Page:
##
Example 5 - 3
Section* *

Consider the following experimental setting: “A study of teacher self-rating of classroom control is made where investigators want to compare Eastern vs. Western US regions, the type of school (Public vs. Private) and 2 selected Teachers at each school. Each teacher submits scores from 2 classes that they teach.”

East vs West US makes sense as a fixed effect, and so does private vs. public schools.However, the investigators are probably not interested in testing for significant differences among individual teachers, but more realistically they would be interested in how much variation there is among teachers (a random effect).

So this ANOVA as a *mixed model, *one that includes both fixed and random effects. In this example, we would include teacher as a random effect nested within the factorial (fixed effect) treatment combinations effects of Region and School type.

Let’s say the data (Schools Data) were as follows:

region |
school_type |
teacher |
class |
SR_score |

EastUS | Private | 1 | 1 | 81 |

EastUS | Private | 1 | 2 | 85 |

EastUS | Private | 2 | 1 | 88 |

EastUS | Private | 2 | 2 | 89 |

EastUS | Public | 1 | 1 | 68 |

EastUS | Public | 1 | 2 | 72 |

EastUS | Public | 2 | 1 | 78 |

EastUS | Public | 2 | 2 | 75 |

WestUS | Private | 1 | 1 | 88 |

WestUS | Private | 1 | 2 | 90 |

WestUS | Private | 2 | 1 | 91 |

WestUS | Private | 2 | 2 | 89 |

WestUS | Public | 1 | 1 | 94 |

WestUS | Public | 1 | 2 | 97 |

WestUS | Public | 2 | 1 | 93 |

WestUS | Public | 2 | 2 | 89 |

#### Using SAS

In SAS we would set up the ANOVA as:

```
proc mixed data=school covtest method=type3;
class region school_type teacher class;
model sr_score=region school_type region*school_type;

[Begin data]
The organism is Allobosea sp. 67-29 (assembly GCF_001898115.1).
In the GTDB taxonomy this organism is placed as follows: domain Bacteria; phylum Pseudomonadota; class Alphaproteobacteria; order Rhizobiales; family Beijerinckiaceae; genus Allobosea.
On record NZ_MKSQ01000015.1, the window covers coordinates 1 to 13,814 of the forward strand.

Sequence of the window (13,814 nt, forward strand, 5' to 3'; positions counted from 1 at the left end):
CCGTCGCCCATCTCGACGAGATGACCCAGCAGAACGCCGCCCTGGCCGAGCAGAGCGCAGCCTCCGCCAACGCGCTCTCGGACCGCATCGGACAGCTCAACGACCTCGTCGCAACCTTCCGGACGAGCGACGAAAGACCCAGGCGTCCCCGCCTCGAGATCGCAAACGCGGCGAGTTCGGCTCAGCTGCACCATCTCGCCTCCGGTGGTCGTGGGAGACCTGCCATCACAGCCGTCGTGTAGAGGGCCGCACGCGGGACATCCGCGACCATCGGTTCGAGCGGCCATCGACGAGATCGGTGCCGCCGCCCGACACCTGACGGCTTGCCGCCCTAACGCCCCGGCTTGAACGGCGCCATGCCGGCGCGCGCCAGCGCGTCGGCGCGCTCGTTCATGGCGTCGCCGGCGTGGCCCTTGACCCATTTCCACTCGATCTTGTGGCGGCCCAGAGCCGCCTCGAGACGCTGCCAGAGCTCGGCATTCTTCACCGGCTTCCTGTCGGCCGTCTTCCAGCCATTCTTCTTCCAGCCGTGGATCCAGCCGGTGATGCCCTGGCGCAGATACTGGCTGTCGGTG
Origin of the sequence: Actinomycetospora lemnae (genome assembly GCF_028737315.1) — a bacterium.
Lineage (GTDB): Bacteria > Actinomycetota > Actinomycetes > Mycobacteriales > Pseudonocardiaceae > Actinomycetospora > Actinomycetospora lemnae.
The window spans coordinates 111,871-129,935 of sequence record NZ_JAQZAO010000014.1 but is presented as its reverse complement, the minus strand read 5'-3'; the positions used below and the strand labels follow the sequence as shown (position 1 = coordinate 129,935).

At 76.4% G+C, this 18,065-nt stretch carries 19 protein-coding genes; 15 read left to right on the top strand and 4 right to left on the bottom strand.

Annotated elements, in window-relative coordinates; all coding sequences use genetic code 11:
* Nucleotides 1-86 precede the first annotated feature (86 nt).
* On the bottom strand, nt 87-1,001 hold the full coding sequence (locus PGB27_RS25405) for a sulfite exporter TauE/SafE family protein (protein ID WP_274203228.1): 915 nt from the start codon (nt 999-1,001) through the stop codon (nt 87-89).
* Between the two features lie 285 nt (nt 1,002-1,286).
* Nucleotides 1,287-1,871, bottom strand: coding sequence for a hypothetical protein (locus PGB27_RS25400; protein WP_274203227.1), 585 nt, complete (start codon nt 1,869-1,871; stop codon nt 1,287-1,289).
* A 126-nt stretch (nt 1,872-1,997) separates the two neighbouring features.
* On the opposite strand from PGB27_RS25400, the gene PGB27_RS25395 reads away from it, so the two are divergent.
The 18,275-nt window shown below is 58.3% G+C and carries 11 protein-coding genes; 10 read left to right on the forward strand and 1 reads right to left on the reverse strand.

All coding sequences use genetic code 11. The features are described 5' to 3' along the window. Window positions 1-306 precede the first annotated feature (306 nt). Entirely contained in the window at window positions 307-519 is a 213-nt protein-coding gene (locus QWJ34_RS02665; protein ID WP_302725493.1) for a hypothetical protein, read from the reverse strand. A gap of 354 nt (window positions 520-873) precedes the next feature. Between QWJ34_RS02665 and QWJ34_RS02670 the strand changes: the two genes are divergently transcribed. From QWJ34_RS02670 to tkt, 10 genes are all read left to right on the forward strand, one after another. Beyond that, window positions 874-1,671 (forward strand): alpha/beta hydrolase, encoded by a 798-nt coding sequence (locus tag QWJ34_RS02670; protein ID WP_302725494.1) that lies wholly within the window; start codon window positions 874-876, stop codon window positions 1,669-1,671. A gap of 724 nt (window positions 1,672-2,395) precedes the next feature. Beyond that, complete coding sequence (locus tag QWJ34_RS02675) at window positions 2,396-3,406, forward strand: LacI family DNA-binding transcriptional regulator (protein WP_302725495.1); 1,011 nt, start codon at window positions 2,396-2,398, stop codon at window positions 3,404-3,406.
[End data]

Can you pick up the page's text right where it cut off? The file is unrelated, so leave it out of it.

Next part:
random teacher(region*school_type);
run;
```

Here we see that the fixed effects appear in the model statement, and the nested random effect appears in the random statement.

We get the following partial output:

Type 3 Analysis of Variance | |||||||
---|---|---|---|---|---|---|---|

Source | DF | Sum of Squares | Mean Square | Expected Mean Square | Error Term | F Value | Pr > F |

region | 1 | 564.06 | 564.06 | Var(Residual) + 2 Var(teach(region*school)) + Q(region, region*school_type) | MS(teach(region*school)) | 24.07 | 0.0080 |

school_type | 1 | 76.56 | 76.56 | Var(Residual) + 2 Var(teach(region*school)) + Q(school_type, region*school_type) | MS(teach(region*school)) | 3.27 | 0.1450 |

region*school_type | 1 | 264.062 | 264.06 | Var(Residual) + 2 Var(teach(region*school)) + Q(region*school_type) | MS(teach(region*school)) | 1.27 | 0.0284 |

teach(region*school) | 4 | 93.75 | 23.44 | Var(Residual) + 2 Var(teach(region*school)) | MS(Residual) | 5.00 | 0.0257 |

Residual | 8 | 37.50 | 4.69 | Var(Residual) |

The results for hypothesis tests for the fixed effects appear as:

Type 3 Tests of Fixed Effects | ||||
---|---|---|---|---|

Effect | Num DF | Den DF | F Value | Pr > F |

region | 1 | 4 | 24.07 | 0.080 |

school_type | 1 | 4 | 3.27 | 0.1450 |

region*school_type | 1 | 4 | 11.27 | 0.0284 |